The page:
How to Declare
Declaring a Major or Minor in Political Science
Explore the curriculum: You can find the requirements for the major and minor on our website. We also encourage you to check Explore Courses and Explore Degrees for specific course information. Ask fellow students about their courses and decision to join Political Science. Stanford also holds a Majors Night every October, which is a great opportunity for freshmen and sophomores to learn more about the programs on campus.
Talk to a peer advisor: Our peer advisors are current Political Science majors who are passionate about the program and available to advise prospective and current students. They have all taken very different paths within the major and each can talk about courses, completing your declaration form, picking and advisor, and other opportunities within the department and the University. Peer advisors are available via email, and they hold frequent office hours and events. They are very willing to help!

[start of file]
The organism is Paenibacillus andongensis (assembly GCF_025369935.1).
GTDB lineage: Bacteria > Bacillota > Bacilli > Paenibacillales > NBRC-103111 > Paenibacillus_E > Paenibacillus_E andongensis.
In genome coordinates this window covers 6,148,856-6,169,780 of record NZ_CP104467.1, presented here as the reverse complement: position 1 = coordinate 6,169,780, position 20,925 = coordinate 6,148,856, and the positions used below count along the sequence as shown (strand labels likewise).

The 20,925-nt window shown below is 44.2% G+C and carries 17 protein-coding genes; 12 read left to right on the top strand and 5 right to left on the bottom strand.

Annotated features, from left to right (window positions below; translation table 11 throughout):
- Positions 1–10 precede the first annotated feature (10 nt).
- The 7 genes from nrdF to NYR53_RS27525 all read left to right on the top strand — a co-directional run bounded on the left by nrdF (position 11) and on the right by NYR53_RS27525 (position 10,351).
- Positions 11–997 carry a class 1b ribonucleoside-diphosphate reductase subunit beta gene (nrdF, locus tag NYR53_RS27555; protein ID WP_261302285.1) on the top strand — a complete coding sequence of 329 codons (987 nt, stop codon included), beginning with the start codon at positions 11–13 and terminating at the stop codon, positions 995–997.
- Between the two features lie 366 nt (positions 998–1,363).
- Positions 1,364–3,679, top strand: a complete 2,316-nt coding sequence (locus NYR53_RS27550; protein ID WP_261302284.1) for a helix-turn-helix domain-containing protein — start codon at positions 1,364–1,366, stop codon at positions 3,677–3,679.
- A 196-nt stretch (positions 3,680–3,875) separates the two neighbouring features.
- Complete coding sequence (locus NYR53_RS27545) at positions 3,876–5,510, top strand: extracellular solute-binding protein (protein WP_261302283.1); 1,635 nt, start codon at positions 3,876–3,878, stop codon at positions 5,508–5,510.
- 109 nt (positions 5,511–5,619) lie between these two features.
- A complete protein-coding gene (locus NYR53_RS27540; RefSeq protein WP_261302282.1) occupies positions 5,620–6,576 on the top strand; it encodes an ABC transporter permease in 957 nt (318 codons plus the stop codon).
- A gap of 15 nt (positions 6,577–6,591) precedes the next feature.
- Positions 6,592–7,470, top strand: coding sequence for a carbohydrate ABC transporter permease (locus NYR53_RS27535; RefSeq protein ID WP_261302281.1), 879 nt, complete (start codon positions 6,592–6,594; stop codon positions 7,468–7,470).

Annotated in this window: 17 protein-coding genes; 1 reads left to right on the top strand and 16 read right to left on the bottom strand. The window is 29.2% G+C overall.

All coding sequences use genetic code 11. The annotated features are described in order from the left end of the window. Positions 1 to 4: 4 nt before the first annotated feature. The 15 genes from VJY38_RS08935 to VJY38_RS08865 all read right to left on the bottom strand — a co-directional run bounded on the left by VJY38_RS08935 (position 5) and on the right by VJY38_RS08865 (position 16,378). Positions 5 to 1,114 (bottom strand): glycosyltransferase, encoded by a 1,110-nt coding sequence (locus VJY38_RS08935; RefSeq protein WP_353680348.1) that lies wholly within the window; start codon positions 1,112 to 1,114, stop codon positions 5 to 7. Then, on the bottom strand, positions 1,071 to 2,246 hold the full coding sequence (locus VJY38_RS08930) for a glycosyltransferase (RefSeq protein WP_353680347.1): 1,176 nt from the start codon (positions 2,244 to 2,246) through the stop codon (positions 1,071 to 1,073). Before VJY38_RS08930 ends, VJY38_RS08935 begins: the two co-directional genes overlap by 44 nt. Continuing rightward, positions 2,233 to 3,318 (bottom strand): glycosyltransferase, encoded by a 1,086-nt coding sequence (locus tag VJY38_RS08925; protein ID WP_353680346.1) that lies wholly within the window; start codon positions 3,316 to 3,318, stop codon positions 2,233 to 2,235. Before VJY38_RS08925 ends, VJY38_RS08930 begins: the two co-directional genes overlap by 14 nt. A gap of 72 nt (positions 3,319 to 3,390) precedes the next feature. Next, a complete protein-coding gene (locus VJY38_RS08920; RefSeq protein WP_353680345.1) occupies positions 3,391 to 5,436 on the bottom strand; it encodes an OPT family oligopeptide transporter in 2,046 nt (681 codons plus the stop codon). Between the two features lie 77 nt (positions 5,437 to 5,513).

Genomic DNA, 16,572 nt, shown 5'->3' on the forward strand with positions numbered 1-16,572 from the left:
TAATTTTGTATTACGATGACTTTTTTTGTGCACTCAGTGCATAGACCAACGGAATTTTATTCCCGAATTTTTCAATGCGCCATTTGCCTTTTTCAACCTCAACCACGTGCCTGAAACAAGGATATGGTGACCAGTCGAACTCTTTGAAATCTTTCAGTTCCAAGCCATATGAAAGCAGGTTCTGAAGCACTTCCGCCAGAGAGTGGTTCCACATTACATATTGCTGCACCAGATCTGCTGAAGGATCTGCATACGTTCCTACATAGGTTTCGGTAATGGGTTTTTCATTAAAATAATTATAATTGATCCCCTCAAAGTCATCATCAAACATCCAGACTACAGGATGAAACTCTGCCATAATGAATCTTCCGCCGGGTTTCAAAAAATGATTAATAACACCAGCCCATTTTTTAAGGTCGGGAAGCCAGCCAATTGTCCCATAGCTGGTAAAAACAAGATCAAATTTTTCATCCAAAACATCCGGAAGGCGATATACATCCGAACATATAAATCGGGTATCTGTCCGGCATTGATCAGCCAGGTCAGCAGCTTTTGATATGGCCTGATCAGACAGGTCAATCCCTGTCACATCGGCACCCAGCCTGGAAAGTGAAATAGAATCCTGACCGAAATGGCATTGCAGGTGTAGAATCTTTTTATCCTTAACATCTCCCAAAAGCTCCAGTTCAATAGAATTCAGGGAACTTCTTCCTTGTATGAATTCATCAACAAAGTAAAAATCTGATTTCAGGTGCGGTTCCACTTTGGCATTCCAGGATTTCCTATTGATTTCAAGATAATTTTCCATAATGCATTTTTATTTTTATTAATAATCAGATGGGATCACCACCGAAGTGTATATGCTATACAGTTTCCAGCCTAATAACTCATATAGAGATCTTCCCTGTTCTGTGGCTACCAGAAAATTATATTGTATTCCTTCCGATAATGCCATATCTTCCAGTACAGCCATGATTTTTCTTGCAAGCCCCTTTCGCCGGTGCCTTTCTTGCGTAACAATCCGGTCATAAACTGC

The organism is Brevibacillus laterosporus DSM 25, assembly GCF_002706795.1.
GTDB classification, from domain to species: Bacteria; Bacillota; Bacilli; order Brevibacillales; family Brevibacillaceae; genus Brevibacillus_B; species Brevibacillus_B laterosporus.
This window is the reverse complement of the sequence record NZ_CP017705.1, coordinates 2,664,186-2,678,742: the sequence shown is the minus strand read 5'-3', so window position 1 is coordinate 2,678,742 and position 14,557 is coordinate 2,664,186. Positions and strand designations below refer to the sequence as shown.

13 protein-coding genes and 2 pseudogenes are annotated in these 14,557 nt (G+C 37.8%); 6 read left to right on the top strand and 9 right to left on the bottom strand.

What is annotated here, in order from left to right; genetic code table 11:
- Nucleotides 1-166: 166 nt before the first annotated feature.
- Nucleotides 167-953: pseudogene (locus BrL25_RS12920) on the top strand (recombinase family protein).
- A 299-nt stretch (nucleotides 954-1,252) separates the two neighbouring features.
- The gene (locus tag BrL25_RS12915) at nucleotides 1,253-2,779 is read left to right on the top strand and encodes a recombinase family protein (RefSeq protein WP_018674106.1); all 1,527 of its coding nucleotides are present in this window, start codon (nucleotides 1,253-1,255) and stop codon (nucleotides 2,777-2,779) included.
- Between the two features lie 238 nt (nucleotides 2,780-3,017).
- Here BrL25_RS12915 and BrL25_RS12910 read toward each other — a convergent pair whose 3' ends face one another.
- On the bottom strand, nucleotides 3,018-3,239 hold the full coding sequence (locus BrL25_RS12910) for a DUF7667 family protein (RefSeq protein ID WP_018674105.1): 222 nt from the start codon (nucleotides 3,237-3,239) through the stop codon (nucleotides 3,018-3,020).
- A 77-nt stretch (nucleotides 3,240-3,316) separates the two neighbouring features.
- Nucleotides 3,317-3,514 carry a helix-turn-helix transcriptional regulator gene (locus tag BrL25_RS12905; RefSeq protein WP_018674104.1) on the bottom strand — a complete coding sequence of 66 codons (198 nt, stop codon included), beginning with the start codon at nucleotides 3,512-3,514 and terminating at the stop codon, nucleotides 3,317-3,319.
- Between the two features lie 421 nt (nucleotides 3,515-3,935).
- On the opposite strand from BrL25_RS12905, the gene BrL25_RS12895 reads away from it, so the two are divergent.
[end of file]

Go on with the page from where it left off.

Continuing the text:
- Enroll in POLISCI 1 The Science of Politics: This is a great introduction to the different topics covered within Political Science.
2. Complete a Declaration Form
Complete a major or minor declaration form. These are available on our website and in the Political Science Department office in Encina West, Room 100. One of the most important parts of this form are your chosen track(s). Your course plan may change as you continue through the major or minor, but the declaration process is an opportunity for you to discover the different courses available. If you have any questions, you are welcome to reach out to the peer advisors, Zach Brown, and, in the case of Political Science majors, your faculty advisor.
3. Majors Only: Select a Faculty Advisor
Political Science majors must select an advisor in order to declare. Political Science faculty and courtesy faculty may serve as major advisors. This person must sign your declaration form before it can be approved. Consider asking professors whose classes you've taken in the past to serve as major advisors, and look online to find out more about professors' research interests. Then email your chosen faculty to set up a meeting and discuss potential advising. For assistance with this step, feel free to reach out to the peer advisors and/or Zach Brown.
Your advisor serves as an intellectual mentor for you, advising on classes, research opportunities, and post graduate work. It is your responsibility to be proactive about scheduling meetings with your advisor to maintain that relationship.